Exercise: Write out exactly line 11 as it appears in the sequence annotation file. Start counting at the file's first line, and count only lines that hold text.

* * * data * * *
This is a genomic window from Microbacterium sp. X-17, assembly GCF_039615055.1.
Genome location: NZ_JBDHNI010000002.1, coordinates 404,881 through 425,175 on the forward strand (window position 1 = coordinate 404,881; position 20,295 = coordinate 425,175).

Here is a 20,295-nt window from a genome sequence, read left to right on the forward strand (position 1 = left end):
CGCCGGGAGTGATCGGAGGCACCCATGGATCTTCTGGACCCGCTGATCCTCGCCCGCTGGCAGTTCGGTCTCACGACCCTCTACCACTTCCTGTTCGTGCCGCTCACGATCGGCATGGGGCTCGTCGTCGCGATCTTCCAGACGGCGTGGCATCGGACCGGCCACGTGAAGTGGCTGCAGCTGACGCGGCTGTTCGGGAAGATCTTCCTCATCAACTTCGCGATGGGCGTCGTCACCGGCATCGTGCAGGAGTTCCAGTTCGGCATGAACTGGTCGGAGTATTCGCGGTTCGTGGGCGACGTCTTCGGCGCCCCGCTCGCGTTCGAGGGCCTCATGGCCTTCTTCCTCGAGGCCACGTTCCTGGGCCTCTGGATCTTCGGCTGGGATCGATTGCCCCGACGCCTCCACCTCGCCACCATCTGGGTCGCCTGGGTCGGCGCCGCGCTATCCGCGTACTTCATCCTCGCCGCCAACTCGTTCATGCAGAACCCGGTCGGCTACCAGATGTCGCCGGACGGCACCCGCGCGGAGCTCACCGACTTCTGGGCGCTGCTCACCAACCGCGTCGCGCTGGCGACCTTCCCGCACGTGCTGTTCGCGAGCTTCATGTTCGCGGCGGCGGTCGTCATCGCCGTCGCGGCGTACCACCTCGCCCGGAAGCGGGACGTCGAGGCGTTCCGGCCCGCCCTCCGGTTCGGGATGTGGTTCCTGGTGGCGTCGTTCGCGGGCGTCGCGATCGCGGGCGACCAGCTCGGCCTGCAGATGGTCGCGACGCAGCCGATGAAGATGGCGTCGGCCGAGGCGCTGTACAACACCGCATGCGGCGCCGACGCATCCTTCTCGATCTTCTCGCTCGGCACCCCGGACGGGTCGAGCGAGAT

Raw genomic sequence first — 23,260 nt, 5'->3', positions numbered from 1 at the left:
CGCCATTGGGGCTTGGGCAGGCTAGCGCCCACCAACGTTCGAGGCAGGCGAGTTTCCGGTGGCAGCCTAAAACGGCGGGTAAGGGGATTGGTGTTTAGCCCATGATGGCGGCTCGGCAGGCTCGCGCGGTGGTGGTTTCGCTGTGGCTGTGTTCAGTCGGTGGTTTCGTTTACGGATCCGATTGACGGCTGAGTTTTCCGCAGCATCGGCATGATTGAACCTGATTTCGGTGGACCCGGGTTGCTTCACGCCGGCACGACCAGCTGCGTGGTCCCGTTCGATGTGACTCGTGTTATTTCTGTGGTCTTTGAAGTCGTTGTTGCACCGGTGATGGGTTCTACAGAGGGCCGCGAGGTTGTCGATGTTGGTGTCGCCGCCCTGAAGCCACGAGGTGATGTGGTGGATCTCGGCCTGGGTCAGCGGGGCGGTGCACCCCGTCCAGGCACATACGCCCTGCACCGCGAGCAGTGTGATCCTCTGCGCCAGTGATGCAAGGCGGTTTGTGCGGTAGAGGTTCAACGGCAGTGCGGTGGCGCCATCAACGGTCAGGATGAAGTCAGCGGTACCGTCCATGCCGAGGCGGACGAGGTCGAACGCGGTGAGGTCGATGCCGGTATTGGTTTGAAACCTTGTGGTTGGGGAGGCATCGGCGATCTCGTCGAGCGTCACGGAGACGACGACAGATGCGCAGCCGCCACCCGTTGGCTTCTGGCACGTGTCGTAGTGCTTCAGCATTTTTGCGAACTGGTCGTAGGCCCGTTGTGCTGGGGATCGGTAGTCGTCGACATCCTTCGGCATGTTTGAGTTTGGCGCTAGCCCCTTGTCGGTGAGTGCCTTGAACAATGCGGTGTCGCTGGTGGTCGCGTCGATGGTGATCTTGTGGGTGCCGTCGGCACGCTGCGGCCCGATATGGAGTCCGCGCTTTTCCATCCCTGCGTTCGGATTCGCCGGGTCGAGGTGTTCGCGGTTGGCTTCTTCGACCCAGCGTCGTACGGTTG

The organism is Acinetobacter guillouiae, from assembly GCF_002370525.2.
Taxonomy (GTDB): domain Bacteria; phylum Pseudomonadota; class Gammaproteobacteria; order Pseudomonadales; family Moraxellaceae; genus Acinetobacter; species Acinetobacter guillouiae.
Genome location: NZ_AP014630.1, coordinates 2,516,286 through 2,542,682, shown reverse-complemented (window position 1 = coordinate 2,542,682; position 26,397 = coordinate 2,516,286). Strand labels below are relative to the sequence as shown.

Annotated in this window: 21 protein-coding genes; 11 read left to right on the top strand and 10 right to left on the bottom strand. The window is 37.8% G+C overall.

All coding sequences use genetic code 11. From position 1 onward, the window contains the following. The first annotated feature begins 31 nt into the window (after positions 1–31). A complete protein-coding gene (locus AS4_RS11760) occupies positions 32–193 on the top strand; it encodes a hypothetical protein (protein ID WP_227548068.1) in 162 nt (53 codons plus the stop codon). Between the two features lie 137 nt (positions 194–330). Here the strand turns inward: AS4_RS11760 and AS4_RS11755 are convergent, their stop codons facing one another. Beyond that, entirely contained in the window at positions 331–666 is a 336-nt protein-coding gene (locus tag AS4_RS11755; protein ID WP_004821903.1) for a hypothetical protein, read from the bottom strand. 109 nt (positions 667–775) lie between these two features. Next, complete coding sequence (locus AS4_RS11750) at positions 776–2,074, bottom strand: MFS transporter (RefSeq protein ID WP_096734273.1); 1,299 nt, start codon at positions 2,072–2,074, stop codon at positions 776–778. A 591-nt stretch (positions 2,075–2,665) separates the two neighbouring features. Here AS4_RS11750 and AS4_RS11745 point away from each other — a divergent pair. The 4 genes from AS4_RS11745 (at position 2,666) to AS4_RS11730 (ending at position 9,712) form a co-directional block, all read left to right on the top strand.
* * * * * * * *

All coding sequences use genetic code 11. From position 1 onward, the window contains the following. The first annotated feature begins 31 nt into the window (after positions 1–31). A complete protein-coding gene (locus AS4_RS11760) occupies positions 32–193 on the top strand; it encodes a hypothetical protein (protein ID WP_227548068.1) in 162 nt (53 codons plus the stop codon). Between the two features lie 137 nt (positions 194–330). Here the strand turns inward: AS4_RS11760 and AS4_RS11755 are convergent, their stop codons facing one another. Beyond that, entirely contained in the window at positions 331–666 is a 336-nt protein-coding gene (locus tag AS4_RS11755; protein ID WP_004821903.1) for a hypothetical protein, read from the bottom strand. 109 nt (positions 667–775) lie between these two features. Next, complete coding sequence (locus AS4_RS11750) at positions 776–2,074, bottom strand: MFS transporter (RefSeq protein ID WP_096734273.1); 1,299 nt, start codon at positions 2,072–2,074, stop codon at positions 776–778. A 591-nt stretch (positions 2,075–2,665) separates the two neighbouring features. Here AS4_RS11750 and AS4_RS11745 point away from each other — a divergent pair. The 4 genes from AS4_RS11745 (at position 2,666) to AS4_RS11730 (ending at position 9,712) form a co-directional block, all read left to right on the top strand.